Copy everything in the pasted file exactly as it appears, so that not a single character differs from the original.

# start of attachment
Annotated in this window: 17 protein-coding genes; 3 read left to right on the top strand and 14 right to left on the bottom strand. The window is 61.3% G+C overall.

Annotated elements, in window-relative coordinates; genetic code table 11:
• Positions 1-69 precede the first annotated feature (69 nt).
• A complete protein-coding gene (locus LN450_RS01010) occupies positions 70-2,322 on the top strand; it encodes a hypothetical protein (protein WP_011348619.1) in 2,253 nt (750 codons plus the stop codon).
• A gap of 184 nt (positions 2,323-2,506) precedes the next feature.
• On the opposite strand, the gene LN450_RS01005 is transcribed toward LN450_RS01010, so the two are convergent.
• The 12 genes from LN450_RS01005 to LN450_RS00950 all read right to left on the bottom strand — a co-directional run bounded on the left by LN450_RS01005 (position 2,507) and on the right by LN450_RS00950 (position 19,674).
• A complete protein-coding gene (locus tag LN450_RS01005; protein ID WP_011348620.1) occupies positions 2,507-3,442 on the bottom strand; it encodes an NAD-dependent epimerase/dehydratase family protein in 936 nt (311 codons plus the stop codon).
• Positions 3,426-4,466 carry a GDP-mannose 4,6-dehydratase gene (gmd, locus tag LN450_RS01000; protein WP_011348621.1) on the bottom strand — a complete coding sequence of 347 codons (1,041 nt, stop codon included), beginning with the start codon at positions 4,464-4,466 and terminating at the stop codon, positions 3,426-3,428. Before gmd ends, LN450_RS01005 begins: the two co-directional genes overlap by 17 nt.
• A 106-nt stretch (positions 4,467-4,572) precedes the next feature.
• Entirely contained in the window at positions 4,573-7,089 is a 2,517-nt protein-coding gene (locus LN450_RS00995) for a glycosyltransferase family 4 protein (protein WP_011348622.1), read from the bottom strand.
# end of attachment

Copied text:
Annotated in this window: 17 protein-coding genes; 3 read left to right on the top strand and 14 right to left on the bottom strand. The window is 61.3% G+C overall.

Annotated elements, in window-relative coordinates; genetic code table 11:
• Positions 1-69 precede the first annotated feature (69 nt).
• A complete protein-coding gene (locus LN450_RS01010) occupies positions 70-2,322 on the top strand; it encodes a hypothetical protein (protein WP_011348619.1) in 2,253 nt (750 codons plus the stop codon).
• A gap of 184 nt (positions 2,323-2,506) precedes the next feature.
• On the opposite strand, the gene LN450_RS01005 is transcribed toward LN450_RS01010, so the two are convergent.
• The 12 genes from LN450_RS01005 to LN450_RS00950 all read right to left on the bottom strand — a co-directional run bounded on the left by LN450_RS01005 (position 2,507) and on the right by LN450_RS00950 (position 19,674).
• A complete protein-coding gene (locus tag LN450_RS01005; protein ID WP_011348620.1) occupies positions 2,507-3,442 on the bottom strand; it encodes an NAD-dependent epimerase/dehydratase family protein in 936 nt (311 codons plus the stop codon).
• Positions 3,426-4,466 carry a GDP-mannose 4,6-dehydratase gene (gmd, locus tag LN450_RS01000; protein WP_011348621.1) on the bottom strand — a complete coding sequence of 347 codons (1,041 nt, stop codon included), beginning with the start codon at positions 4,464-4,466 and terminating at the stop codon, positions 3,426-3,428. Before gmd ends, LN450_RS01005 begins: the two co-directional genes overlap by 17 nt.
• A 106-nt stretch (positions 4,467-4,572) precedes the next feature.
• Entirely contained in the window at positions 4,573-7,089 is a 2,517-nt protein-coding gene (locus LN450_RS00995) for a glycosyltransferase family 4 protein (protein WP_011348622.1), read from the bottom strand.